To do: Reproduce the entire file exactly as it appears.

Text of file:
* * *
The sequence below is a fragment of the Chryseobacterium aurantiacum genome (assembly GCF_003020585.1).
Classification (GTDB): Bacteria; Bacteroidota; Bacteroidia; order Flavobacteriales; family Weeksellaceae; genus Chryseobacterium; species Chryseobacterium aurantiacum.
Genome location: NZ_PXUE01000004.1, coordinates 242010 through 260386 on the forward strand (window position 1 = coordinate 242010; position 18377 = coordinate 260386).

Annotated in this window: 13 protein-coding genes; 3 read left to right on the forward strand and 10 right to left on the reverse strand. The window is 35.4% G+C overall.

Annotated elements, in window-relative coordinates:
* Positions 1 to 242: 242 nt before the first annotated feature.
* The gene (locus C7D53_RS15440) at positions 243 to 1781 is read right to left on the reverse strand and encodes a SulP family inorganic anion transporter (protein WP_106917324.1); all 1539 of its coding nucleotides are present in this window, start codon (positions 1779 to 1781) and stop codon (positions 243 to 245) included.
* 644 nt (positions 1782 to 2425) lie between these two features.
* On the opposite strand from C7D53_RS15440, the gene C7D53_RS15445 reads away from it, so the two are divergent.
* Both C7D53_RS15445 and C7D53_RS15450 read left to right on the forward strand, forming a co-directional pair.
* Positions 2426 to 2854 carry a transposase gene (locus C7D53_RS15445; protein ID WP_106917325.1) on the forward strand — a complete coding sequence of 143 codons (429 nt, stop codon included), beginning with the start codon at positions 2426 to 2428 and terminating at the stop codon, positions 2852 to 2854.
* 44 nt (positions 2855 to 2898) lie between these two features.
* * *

The sequence below is a fragment of the Chryseobacterium aurantiacum genome (assembly GCF_003020585.1).
Classification (GTDB): Bacteria; Bacteroidota; Bacteroidia; order Flavobacteriales; family Weeksellaceae; genus Chryseobacterium; species Chryseobacterium aurantiacum.
Genome location: NZ_PXUE01000004.1, coordinates 242010 through 260386 on the forward strand (window position 1 = coordinate 242010; position 18377 = coordinate 260386).

Annotated in this window: 13 protein-coding genes; 3 read left to right on the forward strand and 10 right to left on the reverse strand. The window is 35.4% G+C overall.

Annotated elements, in window-relative coordinates:
* Positions 1 to 242: 242 nt before the first annotated feature.
* The gene (locus C7D53_RS15440) at positions 243 to 1781 is read right to left on the reverse strand and encodes a SulP family inorganic anion transporter (protein WP_106917324.1); all 1539 of its coding nucleotides are present in this window, start codon (positions 1779 to 1781) and stop codon (positions 243 to 245) included.
* 644 nt (positions 1782 to 2425) lie between these two features.
* On the opposite strand from C7D53_RS15440, the gene C7D53_RS15445 reads away from it, so the two are divergent.
* Both C7D53_RS15445 and C7D53_RS15450 read left to right on the forward strand, forming a co-directional pair.
* Positions 2426 to 2854 carry a transposase gene (locus C7D53_RS15445; protein ID WP_106917325.1) on the forward strand — a complete coding sequence of 143 codons (429 nt, stop codon included), beginning with the start codon at positions 2426 to 2428 and terminating at the stop codon, positions 2852 to 2854.
* 44 nt (positions 2855 to 2898) lie between these two features.